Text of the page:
Monday, April 21, 2014
Dendrobium batanense or Ceraia pseudoequitans' (Fessel & Lückel) M.A.Clem 2004?
I brought this orchid because I was intrigued by its appearance and its growth pattern. It adapted easily to my climatic conditions. Because I was concerned that this plant roots could rot during the rainy season I planted it in limestone rock. During the summer, in my locality, it can rain every single day for months. The plant originally was potted in fine bark, but in my locality this media would have become waterlogged within days of the start of the rainy season. Since the plant arrived in my garden it has been producing new canes steadily in a manner that doesn’t seem related to seasonality. I suspect that if I fertilized the plant more heavily during the rainy season, the canes would be larger, but it hardly seems worth the bother to give more care to a plant that seems to grow well enough with standard care.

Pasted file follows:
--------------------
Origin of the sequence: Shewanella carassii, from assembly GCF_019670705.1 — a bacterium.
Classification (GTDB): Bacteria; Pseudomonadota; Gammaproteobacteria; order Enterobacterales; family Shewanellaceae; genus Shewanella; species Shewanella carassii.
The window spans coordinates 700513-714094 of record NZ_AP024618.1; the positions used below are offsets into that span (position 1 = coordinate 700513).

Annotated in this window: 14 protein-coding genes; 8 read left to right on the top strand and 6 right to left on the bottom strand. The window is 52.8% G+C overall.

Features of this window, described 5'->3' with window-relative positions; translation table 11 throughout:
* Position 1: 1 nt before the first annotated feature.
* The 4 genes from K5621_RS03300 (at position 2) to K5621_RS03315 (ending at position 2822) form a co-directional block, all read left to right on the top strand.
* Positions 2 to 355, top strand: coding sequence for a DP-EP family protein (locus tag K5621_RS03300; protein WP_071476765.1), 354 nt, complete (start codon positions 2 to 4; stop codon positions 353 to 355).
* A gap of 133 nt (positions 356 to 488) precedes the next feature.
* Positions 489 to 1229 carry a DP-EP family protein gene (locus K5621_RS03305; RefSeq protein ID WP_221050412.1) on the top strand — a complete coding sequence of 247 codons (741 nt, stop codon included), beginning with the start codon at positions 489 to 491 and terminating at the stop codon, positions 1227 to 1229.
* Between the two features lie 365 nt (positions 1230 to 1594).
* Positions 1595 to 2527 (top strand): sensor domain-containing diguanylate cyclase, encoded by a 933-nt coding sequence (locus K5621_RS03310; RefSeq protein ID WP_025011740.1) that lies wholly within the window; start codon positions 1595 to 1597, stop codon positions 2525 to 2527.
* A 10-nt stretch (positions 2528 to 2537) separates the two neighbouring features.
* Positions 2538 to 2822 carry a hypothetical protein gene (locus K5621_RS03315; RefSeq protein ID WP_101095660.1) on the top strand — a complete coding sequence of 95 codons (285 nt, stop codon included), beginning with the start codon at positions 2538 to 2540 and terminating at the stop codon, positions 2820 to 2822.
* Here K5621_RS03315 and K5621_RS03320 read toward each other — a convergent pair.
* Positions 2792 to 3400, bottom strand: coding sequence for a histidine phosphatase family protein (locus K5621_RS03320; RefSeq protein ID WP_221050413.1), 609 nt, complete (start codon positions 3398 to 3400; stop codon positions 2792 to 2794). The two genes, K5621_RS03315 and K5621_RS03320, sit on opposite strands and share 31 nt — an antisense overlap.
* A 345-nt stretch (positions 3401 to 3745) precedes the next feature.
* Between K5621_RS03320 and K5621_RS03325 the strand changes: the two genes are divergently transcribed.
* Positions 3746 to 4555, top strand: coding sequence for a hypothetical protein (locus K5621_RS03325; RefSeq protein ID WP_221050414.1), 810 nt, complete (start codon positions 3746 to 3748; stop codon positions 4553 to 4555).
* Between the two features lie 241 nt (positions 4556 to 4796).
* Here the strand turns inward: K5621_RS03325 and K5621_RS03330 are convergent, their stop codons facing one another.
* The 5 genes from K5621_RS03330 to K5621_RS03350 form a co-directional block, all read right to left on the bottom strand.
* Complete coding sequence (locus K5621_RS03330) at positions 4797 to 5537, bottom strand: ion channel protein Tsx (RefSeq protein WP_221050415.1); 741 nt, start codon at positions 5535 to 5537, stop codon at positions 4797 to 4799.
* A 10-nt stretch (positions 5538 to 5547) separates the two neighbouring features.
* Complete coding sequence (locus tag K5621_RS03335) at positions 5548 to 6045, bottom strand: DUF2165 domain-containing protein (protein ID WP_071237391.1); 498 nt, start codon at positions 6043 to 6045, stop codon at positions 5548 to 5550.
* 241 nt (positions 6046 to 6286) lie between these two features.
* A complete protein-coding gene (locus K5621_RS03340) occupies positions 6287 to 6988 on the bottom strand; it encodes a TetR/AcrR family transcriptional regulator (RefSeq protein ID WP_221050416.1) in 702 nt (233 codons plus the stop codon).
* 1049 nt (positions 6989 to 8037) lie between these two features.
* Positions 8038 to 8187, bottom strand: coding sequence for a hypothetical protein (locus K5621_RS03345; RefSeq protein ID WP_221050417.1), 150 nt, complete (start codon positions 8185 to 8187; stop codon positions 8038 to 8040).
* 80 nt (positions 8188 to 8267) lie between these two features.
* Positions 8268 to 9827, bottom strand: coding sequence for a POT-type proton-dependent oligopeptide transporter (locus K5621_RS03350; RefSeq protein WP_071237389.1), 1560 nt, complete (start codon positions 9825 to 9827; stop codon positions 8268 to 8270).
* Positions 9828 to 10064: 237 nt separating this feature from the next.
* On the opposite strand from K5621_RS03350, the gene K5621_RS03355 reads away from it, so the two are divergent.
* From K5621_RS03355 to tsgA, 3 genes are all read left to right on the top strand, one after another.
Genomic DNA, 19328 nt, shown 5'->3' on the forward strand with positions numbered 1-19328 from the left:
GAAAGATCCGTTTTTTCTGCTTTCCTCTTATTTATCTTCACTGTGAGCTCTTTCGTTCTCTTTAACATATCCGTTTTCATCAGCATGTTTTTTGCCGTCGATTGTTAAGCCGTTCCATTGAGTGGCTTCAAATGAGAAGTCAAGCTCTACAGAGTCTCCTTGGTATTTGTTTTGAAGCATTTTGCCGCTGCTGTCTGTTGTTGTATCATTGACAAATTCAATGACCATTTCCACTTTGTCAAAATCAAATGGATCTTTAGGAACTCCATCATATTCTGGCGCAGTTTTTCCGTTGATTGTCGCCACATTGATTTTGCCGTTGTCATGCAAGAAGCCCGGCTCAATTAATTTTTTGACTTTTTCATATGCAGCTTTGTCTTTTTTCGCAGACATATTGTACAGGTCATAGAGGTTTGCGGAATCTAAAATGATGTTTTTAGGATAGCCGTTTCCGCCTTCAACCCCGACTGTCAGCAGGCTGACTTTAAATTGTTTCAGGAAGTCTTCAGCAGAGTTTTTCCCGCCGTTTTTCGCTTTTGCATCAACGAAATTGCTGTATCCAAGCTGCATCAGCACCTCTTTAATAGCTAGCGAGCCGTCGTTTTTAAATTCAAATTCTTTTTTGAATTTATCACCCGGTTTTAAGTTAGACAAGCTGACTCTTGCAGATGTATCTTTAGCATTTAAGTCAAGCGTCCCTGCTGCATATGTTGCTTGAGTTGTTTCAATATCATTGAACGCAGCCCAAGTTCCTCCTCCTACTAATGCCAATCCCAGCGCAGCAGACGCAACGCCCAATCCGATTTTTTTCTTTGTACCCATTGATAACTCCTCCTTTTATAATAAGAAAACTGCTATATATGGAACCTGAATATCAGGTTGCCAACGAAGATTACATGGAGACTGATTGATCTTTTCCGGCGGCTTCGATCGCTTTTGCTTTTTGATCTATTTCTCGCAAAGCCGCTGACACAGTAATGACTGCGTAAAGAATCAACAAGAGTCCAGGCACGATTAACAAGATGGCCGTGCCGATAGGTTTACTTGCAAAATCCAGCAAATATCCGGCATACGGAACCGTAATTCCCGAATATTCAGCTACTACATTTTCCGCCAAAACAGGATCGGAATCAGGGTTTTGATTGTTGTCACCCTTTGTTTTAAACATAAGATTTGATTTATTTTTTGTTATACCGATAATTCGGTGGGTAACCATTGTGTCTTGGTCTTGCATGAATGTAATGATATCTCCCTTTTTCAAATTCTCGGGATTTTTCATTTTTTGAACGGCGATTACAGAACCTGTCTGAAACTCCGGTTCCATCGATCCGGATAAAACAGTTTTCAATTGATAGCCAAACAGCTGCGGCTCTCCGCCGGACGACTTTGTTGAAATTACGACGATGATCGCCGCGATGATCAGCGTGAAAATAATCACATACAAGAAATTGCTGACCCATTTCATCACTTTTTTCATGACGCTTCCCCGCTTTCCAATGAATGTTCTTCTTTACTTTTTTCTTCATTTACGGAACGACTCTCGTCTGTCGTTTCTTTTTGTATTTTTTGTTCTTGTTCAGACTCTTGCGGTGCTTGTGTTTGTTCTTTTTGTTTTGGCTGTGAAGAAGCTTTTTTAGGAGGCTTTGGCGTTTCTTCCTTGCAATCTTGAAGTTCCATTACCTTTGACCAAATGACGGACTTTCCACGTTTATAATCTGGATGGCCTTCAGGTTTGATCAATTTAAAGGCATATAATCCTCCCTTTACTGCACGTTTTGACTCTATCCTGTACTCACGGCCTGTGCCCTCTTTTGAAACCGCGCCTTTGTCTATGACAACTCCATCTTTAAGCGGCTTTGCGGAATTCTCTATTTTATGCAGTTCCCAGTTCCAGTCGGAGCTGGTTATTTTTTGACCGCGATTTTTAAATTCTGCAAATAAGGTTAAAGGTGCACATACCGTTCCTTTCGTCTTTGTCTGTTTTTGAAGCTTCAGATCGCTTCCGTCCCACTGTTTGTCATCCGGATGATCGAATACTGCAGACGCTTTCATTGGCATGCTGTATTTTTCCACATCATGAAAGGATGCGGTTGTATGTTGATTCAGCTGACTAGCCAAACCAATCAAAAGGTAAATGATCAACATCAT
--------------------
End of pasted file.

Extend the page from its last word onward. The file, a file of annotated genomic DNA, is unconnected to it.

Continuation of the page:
During the last two years this orchid has bloomed sporadically with small numbers of blooms. But a strong rain event, in the middle of April, which is at the height of the dry season, seemed to stimulate this plant to produce buds. During the weekend of April 19-20 the flowers opened. A bit over one hundred flowers were present on 17 inflorescences. A few inflorescences had only two or three flowers most had between six and eight.
This plant has an untidy growth pattern that give it an appearance resembles a fright wig, so some grooming is desirable. All the canes of my plant have grown toward the strongest source of light with the result that the plant is asymmetrical with all the canes hanging to one side. I plan to move it to a place where it will get a more uniform exposure to strong light. Unlike the flowers of its relative Dendrobium crumenatum, the flowers of Den. batanense last several days.